When Vikingur Ólafsson was 8 years old, he had a temper tantrum Wolfgang Amadeus Mozart. As he tried to play the tracks in the little trickster Easy sonata in C major, the so called “Easy Sonata”, he became so frustrated that he literally scratched out the notes with a pencil.
The 37-year-old Icelandic pianist has since made peace with Mozart. Ólafsson included the popular sonata on Mozart and contemporaries, a new album that aims to dispel myths about the famous composer while shedding light on the music scene of the late 18th century. To better understand Mozart, Ólafsson presents his music expertly mixed with composers who have prospered alongside him.
The successful opera composer Baldassare Galuppi probably never met Mozart and fell into obscurity soon after his death in 1785. Yet Ólafsson notes in his libretto essay, the combination of refinement and energy nervousness found in Galuppi’s Piano Sonata No. 9, which opens the album, reminds him of the uneasy mood that launches Mozart’s 40th Symphony.
An even darker ambience permeates Mozart’s powerful Piano Sonata No. 14, music that seems far ahead of its time. Ólafsson underlines the Beethoven-sque violence and the shattering use of silence by Mozart.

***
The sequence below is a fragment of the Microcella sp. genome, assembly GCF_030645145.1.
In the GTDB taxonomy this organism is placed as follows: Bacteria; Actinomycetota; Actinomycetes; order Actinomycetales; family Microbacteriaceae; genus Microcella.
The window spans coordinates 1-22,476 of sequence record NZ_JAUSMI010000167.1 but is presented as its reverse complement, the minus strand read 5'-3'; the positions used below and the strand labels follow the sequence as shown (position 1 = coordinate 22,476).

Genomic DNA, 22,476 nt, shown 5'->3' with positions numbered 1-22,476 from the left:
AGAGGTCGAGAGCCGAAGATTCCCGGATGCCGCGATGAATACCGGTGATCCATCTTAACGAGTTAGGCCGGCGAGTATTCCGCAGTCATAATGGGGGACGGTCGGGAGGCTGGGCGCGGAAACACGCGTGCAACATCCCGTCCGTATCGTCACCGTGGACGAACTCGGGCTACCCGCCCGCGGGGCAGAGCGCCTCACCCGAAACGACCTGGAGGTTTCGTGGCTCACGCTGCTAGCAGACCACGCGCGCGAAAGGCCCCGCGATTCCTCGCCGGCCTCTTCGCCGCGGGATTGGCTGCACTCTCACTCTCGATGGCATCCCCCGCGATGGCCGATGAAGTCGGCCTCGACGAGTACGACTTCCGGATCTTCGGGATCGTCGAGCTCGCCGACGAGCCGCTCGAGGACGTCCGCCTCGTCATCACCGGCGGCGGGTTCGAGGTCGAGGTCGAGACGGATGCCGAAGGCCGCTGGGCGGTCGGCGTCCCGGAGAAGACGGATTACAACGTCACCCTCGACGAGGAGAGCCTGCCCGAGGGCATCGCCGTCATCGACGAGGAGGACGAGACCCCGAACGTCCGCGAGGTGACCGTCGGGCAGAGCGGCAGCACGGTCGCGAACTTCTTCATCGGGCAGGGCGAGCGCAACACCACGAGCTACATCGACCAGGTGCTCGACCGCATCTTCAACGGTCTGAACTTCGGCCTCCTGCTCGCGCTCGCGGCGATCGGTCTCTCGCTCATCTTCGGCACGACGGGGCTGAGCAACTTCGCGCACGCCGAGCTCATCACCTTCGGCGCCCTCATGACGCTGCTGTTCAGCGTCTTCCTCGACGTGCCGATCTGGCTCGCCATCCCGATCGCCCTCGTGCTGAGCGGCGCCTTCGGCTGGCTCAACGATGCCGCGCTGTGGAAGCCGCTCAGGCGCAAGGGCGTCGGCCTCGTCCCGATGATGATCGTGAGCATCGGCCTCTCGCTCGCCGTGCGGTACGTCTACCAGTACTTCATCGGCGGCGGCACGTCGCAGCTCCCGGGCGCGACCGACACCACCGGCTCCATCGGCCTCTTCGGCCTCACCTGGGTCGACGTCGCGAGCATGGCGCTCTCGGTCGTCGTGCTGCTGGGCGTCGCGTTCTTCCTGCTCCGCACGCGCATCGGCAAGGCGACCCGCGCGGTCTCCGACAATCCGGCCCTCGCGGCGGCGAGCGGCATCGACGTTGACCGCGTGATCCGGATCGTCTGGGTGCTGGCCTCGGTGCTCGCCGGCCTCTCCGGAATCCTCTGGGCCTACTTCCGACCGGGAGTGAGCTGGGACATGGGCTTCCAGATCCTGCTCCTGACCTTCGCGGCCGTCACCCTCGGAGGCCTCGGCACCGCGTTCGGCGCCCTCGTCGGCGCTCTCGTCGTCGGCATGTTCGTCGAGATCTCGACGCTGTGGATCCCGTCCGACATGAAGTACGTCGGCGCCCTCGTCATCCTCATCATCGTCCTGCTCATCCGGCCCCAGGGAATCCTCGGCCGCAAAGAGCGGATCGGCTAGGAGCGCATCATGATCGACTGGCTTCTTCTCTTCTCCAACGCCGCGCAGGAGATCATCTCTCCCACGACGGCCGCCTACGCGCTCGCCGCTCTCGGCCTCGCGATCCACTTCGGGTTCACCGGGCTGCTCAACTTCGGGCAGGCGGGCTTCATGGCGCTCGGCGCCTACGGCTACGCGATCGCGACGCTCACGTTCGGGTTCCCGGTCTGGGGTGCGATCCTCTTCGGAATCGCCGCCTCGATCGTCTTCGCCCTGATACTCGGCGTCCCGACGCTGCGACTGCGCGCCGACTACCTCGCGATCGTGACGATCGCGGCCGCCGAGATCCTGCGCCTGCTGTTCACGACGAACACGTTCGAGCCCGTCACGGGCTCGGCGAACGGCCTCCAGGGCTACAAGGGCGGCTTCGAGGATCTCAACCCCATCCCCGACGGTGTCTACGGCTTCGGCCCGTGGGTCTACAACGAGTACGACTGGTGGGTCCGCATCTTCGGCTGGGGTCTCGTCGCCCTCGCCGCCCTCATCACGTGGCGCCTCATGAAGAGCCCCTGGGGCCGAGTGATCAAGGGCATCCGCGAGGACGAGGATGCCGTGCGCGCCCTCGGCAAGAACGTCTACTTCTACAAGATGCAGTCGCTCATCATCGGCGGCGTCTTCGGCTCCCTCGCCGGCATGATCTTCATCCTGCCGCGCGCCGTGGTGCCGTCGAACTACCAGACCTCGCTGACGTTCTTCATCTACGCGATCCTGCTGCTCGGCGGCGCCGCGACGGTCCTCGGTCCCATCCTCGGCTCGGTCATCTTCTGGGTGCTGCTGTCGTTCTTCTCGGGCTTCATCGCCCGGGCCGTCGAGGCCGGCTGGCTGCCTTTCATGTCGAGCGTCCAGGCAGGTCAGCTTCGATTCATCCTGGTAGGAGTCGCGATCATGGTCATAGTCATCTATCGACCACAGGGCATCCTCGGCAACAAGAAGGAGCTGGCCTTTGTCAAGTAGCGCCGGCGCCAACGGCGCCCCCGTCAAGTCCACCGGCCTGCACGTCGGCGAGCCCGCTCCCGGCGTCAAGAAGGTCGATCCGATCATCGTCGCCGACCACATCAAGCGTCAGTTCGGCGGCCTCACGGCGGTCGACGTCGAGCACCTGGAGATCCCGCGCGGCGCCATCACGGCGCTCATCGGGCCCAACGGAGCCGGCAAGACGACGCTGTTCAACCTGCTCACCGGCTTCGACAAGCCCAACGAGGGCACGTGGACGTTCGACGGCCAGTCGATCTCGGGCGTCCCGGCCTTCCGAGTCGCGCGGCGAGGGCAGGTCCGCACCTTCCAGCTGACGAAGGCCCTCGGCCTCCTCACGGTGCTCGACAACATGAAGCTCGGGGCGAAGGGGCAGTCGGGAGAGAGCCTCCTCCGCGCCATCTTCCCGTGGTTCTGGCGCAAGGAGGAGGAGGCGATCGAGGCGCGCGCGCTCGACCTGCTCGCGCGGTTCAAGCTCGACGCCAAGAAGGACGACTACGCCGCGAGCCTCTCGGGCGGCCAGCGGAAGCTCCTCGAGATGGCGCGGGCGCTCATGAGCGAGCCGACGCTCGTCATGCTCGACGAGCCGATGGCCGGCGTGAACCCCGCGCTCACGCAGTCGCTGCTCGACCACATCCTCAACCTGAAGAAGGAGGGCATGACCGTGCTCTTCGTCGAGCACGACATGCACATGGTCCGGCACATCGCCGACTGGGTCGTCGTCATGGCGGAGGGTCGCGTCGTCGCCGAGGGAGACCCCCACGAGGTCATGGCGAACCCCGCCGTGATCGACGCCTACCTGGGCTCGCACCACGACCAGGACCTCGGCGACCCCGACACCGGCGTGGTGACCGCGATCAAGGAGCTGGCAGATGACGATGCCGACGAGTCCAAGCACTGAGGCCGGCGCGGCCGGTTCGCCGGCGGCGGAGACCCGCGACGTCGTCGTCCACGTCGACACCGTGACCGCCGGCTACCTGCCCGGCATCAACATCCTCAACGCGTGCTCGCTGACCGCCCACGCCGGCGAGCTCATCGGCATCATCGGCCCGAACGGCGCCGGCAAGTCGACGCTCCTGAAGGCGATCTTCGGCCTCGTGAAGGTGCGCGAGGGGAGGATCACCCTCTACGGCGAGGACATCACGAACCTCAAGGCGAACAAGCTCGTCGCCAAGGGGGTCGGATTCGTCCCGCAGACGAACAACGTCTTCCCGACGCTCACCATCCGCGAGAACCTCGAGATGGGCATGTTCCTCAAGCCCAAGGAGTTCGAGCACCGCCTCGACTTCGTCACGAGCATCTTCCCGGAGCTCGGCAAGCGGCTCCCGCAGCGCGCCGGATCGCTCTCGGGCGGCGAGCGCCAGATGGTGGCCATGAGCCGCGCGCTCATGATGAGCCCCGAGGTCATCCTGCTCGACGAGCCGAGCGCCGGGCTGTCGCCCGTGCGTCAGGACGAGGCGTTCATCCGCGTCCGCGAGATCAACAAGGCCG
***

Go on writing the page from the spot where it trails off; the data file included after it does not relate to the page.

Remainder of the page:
With this music – plus a whispered interpretation of the Adagio in B minor and a Haunted Fantasy in D minor – Ólafsson illustrates his point: he wants to demystify the image of Amadeus as the cheerful scholar with the laughter of the hyena. There are dark shadows and despair in this music. Yet even in the midst of suffering, Mozart could seem incredibly optimistic. As an example, lafsson includes the Kleine Gigue in G major, released in May 1789. With its bold harmonies and quirky rhythms, it sounds surprisingly modern.
Mozart may have absorbed some of that radical sound of one of his heroes, Carl Philipp Emmanuel Bach, the second eldest son of Johann Sebastian and another favorite of Ólafsson. CPE Bach’s Rondo in D minor features crazy hairpin turns, sharp stops, and a freewheeling feel, out of the blue.
The music of Josef Haydn – the idol of Mozart – makes an appearance on the album in a quick but elegant interpretation of the 47th Sonata. The same goes for the music of Domenico Cimarosa, a genius of comic opera for whom Mozart once wrote an aria. Ólafsson unearths and beautifully arranges two of Cimarosa’s barely known keyboard sonatas, taking great care to underline their long, singing melodies.
I love the way Víkingur Ólafsson plays – his warm tone, superior technique and crystal clear transparency – but also his way of thinking. Last year, for his album Debussy – Rameau, he set up a sort of musical conversation between two revolutionary French composers who lived almost 200 years apart.
Ólafsson concludes this album with a sublime tribute to one of Mozart’s last pieces – a version of Ave verum corpus in a delicate and transcendent performance that distills the simplicity of his music as his chords slowly rise to the sky. This is yet another side of the master composer, on a compelling output that manages to offer listeners an attitude adjustment on Mozart in the context of his peers and our contemporary ears.